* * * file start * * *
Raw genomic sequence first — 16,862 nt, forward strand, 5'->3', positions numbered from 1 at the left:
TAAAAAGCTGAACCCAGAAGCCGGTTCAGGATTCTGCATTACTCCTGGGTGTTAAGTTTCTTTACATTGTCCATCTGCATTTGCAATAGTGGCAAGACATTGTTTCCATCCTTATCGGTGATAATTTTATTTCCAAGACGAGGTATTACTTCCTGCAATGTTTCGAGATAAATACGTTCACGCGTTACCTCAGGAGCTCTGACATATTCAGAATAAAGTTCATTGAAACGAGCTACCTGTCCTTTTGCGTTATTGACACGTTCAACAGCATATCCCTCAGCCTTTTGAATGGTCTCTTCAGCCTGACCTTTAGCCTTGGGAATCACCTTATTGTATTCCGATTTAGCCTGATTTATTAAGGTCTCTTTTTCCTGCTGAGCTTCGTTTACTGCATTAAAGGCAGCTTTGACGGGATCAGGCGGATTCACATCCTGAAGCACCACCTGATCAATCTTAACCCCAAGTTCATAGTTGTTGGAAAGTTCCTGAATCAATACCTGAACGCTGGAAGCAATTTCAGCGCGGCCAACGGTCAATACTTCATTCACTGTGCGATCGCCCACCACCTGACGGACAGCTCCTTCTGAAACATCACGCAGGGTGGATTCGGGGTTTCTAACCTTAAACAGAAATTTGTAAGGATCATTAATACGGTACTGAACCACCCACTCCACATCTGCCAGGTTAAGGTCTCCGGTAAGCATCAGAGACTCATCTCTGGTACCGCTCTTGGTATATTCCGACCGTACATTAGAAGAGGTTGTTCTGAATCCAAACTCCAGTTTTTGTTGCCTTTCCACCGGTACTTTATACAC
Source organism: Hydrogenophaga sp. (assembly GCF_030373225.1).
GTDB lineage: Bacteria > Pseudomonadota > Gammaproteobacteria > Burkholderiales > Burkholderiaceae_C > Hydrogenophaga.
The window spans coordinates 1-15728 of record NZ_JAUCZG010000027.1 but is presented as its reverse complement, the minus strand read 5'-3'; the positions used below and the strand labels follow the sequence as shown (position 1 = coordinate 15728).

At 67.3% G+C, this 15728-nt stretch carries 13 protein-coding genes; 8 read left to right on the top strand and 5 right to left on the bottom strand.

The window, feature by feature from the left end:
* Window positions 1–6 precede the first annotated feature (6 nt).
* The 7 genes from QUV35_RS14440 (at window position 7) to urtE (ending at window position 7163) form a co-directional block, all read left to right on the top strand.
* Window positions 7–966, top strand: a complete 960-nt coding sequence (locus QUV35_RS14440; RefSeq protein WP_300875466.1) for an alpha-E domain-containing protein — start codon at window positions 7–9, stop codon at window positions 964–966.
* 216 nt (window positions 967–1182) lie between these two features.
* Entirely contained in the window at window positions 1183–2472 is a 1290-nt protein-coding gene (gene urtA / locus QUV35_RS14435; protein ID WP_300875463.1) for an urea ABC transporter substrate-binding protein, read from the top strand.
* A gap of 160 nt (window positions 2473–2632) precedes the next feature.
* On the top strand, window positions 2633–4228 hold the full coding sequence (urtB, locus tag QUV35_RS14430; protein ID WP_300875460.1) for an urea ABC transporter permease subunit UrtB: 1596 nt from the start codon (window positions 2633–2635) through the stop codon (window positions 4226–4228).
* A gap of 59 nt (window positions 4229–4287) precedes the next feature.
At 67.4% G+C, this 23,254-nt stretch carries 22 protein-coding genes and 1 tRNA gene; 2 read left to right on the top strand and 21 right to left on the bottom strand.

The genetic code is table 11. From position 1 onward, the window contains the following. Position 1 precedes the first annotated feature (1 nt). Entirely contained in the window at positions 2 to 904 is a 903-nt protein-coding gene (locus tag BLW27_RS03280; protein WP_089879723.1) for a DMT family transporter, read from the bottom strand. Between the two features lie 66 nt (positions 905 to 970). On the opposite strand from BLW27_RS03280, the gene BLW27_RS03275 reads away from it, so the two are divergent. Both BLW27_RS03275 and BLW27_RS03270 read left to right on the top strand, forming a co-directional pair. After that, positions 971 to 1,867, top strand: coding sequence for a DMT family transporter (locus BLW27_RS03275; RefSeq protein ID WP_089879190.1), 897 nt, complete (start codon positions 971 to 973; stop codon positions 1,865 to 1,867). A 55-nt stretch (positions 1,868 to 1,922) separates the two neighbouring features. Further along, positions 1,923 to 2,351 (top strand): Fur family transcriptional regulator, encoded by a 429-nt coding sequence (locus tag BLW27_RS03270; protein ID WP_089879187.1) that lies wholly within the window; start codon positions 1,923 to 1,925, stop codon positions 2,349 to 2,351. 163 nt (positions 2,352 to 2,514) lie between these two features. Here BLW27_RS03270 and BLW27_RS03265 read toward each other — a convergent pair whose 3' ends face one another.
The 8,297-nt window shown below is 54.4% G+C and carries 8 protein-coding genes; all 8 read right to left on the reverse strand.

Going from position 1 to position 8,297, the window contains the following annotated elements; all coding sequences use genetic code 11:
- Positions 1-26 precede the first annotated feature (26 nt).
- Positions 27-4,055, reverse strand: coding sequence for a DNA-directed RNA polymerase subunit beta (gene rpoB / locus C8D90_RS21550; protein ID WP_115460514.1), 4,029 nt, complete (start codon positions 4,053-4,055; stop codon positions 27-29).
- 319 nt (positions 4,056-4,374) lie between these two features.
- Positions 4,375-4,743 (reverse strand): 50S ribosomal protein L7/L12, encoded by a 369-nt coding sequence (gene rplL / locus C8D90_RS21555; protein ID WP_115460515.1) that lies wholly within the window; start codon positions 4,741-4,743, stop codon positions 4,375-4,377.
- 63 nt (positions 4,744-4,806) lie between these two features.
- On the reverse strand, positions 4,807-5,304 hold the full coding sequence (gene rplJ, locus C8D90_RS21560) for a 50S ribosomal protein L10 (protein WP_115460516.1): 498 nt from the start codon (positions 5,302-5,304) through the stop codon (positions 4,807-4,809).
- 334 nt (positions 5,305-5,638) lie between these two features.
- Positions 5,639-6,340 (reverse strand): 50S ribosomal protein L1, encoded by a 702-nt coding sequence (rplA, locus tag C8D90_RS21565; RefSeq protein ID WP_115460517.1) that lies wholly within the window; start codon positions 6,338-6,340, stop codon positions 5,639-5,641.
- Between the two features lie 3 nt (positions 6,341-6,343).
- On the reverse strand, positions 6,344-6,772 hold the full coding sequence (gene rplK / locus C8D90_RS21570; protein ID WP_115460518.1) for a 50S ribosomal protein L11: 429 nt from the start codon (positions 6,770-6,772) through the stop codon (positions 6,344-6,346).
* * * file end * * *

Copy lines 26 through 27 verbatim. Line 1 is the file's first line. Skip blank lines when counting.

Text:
- 334 nt (positions 5,305-5,638) lie between these two features.
- Positions 5,639-6,340 (reverse strand): 50S ribosomal protein L1, encoded by a 702-nt coding sequence (rplA, locus tag C8D90_RS21565; RefSeq protein ID WP_115460517.1) that lies wholly within the window; start codon positions 6,338-6,340, stop codon positions 5,639-5,641.